Ultimately, every decision about story structure should be driven by the plot. (Character should drive the plot, but plot should drive the structure.) Don’t try to be fancy. Try to write the best story you can, keeping things as tight as you can, by limiting your conflict (situation), setting, point of view, and number of characters to just as many as you need for your story to enfold. I haven’t broken this “rule” myself, but I’ve seen it happen. I edit for a living, and when I see it, I ask the author, “Why is this here? Why is it happening? How does it serve the plot?” By helping authors focus, I help them create tighter, better stories. And that is the ultimate goal: good stories.
Kathy Lynn Emerson:
One of my first published short stories came out of my affection for a fairy tale, “The Twelve Dancing Princesses.” In “The Reiving of Bonville Keep,” included in the anthology Murder Most Medieval, I created a backstory where an English baron kept marrying to get himself a son and ended up with twelve daughters, the youngest of whom would have been seriously hurting for a dowry and therefore lacking in marriage prospects. Then I threw in a Scottish knight who was married to one of the older girls and came back to Bonville Keep after her death to collect their daughter, who was being cared for by the younger sister. Throw in an evil stepmother and a couple of greedy henchmen and you have a heck of a lot of characters, as well as a complicated situation. To make matters worse, since I didn’t know any better back then, I used two point-of-view characters. Short fiction doesn’t usually get as much feedback as novels, but one of the reviews for this anthology singled this one out as a favorite and another historical novelist, someone I greatly admire, emailed me years after it was published to tell me that it was one of her all-time favorite short stories, so I guess I must have done something right.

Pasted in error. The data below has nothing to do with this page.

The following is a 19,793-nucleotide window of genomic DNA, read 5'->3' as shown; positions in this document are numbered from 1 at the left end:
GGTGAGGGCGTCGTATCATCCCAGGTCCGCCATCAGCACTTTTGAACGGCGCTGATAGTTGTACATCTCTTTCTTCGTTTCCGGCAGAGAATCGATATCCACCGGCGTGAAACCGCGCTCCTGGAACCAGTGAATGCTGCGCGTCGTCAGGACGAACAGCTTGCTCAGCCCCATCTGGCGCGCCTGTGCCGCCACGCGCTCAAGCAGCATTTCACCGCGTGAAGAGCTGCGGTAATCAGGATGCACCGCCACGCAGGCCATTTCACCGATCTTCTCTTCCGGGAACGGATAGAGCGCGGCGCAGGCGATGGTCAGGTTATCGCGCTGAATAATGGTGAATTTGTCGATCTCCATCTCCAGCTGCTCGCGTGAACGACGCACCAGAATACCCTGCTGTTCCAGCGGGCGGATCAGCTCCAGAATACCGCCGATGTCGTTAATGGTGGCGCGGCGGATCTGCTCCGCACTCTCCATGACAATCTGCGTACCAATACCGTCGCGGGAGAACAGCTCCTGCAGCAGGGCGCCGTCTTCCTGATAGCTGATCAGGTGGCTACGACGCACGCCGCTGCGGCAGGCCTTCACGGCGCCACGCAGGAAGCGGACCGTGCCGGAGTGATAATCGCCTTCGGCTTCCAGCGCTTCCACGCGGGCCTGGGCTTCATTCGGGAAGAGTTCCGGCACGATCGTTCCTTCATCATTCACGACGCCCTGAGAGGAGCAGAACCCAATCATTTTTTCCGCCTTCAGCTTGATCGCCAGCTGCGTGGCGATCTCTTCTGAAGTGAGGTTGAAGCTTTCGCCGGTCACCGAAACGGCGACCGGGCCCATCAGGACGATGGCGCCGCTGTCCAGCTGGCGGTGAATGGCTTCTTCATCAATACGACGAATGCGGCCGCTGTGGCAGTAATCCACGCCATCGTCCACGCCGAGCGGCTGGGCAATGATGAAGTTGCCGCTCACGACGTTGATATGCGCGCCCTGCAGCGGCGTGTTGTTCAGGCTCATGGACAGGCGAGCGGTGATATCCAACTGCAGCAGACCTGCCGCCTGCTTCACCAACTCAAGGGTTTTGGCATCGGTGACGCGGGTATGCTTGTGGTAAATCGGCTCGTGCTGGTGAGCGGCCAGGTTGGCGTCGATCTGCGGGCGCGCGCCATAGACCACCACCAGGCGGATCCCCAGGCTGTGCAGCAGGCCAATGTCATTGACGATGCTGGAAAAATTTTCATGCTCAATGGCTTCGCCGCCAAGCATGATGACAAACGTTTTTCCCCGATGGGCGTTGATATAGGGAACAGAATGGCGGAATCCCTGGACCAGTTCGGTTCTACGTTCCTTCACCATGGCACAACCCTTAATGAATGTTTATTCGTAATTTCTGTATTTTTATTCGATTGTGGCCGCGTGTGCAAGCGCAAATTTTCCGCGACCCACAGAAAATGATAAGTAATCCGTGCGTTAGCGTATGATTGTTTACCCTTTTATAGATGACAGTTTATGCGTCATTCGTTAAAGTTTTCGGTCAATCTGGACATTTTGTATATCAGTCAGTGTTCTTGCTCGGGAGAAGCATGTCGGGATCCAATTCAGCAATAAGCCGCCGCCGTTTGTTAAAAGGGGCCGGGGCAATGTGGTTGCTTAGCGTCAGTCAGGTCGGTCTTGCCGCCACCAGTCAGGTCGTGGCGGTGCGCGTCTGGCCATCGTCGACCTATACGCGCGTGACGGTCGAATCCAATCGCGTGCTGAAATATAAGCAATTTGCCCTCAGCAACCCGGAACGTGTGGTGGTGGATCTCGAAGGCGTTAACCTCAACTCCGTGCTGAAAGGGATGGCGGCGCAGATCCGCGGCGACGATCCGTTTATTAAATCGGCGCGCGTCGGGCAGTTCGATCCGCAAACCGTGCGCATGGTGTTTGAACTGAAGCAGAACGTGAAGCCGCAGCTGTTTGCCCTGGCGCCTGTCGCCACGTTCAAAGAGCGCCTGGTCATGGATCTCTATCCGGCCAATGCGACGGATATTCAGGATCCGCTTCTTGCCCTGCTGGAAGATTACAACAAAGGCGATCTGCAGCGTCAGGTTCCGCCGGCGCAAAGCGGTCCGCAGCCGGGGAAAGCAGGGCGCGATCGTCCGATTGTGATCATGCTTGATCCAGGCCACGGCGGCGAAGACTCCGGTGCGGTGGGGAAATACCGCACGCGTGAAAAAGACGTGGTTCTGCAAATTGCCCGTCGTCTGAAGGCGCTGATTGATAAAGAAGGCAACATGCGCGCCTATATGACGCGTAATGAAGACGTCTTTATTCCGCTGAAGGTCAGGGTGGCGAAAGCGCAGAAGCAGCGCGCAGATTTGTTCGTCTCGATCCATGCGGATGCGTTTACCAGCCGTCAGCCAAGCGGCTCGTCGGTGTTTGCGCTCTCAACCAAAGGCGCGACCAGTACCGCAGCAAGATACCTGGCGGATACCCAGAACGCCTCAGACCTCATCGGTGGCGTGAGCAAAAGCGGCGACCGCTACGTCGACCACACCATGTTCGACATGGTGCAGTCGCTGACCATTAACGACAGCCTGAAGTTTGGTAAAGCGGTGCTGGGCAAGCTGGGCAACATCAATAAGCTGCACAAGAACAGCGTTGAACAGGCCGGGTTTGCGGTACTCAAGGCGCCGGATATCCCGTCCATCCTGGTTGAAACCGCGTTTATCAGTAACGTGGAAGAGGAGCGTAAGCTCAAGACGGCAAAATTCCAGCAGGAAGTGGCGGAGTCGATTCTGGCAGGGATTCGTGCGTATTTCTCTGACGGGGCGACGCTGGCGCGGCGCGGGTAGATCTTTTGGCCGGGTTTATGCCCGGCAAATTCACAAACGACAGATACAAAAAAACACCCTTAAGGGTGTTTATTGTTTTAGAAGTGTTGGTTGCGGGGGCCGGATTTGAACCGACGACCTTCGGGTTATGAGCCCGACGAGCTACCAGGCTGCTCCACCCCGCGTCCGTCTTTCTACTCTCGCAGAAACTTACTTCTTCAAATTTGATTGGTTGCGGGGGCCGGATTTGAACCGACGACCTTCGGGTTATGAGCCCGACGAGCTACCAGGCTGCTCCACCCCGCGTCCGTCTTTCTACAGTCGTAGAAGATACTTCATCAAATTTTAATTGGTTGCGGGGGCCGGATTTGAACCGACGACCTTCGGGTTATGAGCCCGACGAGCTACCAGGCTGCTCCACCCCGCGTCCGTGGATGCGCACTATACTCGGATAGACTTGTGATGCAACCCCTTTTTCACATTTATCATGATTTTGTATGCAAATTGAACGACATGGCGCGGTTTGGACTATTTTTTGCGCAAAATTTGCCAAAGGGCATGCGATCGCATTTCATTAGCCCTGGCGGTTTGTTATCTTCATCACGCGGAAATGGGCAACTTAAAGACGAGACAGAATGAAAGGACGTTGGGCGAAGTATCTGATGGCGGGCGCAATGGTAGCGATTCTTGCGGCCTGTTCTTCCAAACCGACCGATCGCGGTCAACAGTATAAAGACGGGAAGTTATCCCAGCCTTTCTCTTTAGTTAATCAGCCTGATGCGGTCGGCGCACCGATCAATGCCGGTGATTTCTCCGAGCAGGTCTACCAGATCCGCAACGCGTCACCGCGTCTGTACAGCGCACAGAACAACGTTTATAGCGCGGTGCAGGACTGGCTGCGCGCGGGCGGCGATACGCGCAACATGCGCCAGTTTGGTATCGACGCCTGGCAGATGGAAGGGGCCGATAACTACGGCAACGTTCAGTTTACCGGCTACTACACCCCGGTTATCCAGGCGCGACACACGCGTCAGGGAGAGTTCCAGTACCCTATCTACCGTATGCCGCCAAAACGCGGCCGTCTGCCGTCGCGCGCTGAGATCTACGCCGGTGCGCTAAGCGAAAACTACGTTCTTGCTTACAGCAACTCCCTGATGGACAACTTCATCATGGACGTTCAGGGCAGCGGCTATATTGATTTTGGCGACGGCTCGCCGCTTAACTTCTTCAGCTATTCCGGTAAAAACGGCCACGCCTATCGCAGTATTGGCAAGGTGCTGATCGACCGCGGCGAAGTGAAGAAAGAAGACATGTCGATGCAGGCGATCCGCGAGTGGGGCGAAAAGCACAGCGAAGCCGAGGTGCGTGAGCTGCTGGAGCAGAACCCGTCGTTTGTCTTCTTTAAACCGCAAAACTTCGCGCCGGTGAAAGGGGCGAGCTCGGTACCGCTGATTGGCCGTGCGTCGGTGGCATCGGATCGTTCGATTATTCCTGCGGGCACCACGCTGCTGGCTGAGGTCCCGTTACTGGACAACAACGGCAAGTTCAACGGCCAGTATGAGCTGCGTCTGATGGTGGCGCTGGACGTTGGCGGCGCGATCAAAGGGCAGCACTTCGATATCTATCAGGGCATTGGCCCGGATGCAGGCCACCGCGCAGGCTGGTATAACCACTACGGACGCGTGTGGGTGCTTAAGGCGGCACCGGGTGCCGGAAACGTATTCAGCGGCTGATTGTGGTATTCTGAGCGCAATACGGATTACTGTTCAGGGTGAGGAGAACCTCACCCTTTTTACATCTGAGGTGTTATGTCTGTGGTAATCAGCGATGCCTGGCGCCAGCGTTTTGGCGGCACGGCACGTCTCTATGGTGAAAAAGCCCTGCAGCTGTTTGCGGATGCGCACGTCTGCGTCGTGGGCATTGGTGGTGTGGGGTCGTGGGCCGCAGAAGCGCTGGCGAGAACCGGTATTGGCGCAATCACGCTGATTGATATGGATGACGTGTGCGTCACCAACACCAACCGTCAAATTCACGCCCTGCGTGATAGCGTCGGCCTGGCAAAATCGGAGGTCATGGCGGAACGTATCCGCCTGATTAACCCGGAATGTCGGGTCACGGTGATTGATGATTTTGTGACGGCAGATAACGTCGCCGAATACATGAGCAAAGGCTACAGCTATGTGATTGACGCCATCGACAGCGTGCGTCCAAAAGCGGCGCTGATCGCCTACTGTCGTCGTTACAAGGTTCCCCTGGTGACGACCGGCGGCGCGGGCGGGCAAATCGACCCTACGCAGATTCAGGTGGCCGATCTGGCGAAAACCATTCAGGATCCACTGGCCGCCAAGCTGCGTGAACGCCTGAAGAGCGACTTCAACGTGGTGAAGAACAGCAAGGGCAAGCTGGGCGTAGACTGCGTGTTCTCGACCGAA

I’m pretty sure I make things a lot harder on myself by not keeping things simple, but when characters take on a life of their own, what’s a writer to do?
If you’d like to read what we’ve said at the other stops on the blog tour, here are the links.
February 20 at Criminal Minds
March 6 at Wicked Cozy Authors
March 17 at Writers Who Kill
and still to come, April 20 at The Stiletto Gang